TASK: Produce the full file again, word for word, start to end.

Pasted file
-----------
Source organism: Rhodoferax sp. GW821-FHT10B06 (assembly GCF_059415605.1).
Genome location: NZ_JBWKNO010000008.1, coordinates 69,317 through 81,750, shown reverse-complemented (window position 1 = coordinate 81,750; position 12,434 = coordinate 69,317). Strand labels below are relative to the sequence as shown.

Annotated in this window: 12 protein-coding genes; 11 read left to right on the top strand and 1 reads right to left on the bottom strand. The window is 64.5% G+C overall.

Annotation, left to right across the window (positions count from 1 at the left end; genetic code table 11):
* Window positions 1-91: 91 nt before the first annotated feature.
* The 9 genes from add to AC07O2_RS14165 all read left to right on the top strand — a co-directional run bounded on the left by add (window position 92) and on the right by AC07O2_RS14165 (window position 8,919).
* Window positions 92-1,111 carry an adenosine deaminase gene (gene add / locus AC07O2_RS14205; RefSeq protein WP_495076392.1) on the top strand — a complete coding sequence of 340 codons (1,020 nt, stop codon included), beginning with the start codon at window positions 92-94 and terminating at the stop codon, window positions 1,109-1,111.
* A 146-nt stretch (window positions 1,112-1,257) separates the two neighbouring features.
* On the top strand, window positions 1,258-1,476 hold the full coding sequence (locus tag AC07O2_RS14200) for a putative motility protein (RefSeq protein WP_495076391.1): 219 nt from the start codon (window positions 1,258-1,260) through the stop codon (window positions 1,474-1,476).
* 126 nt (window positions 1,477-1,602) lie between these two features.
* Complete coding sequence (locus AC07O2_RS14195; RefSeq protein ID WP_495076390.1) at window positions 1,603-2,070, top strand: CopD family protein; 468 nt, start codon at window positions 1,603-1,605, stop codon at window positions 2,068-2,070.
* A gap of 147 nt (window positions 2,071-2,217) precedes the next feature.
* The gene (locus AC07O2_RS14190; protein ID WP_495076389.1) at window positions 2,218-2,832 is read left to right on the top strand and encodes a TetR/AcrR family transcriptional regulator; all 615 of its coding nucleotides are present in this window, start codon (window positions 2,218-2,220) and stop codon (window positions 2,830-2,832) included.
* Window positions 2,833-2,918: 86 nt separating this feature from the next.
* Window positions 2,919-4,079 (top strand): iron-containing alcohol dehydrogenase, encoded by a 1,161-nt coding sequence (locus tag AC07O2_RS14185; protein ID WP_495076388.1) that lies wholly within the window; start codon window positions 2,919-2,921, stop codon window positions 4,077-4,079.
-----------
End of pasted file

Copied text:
Source organism: Rhodoferax sp. GW821-FHT10B06 (assembly GCF_059415605.1).
Genome location: NZ_JBWKNO010000008.1, coordinates 69,317 through 81,750, shown reverse-complemented (window position 1 = coordinate 81,750; position 12,434 = coordinate 69,317). Strand labels below are relative to the sequence as shown.

Annotated in this window: 12 protein-coding genes; 11 read left to right on the top strand and 1 reads right to left on the bottom strand. The window is 64.5% G+C overall.

Annotation, left to right across the window (positions count from 1 at the left end; genetic code table 11):
* Window positions 1-91: 91 nt before the first annotated feature.
* The 9 genes from add to AC07O2_RS14165 all read left to right on the top strand — a co-directional run bounded on the left by add (window position 92) and on the right by AC07O2_RS14165 (window position 8,919).
* Window positions 92-1,111 carry an adenosine deaminase gene (gene add / locus AC07O2_RS14205; RefSeq protein WP_495076392.1) on the top strand — a complete coding sequence of 340 codons (1,020 nt, stop codon included), beginning with the start codon at window positions 92-94 and terminating at the stop codon, window positions 1,109-1,111.
* A 146-nt stretch (window positions 1,112-1,257) separates the two neighbouring features.
* On the top strand, window positions 1,258-1,476 hold the full coding sequence (locus tag AC07O2_RS14200) for a putative motility protein (RefSeq protein WP_495076391.1): 219 nt from the start codon (window positions 1,258-1,260) through the stop codon (window positions 1,474-1,476).
* 126 nt (window positions 1,477-1,602) lie between these two features.
* Complete coding sequence (locus AC07O2_RS14195; RefSeq protein ID WP_495076390.1) at window positions 1,603-2,070, top strand: CopD family protein; 468 nt, start codon at window positions 1,603-1,605, stop codon at window positions 2,068-2,070.
* A gap of 147 nt (window positions 2,071-2,217) precedes the next feature.
* The gene (locus AC07O2_RS14190; protein ID WP_495076389.1) at window positions 2,218-2,832 is read left to right on the top strand and encodes a TetR/AcrR family transcriptional regulator; all 615 of its coding nucleotides are present in this window, start codon (window positions 2,218-2,220) and stop codon (window positions 2,830-2,832) included.
* Window positions 2,833-2,918: 86 nt separating this feature from the next.
* Window positions 2,919-4,079 (top strand): iron-containing alcohol dehydrogenase, encoded by a 1,161-nt coding sequence (locus tag AC07O2_RS14185; protein ID WP_495076388.1) that lies wholly within the window; start codon window positions 2,919-2,921, stop codon window positions 4,077-4,079.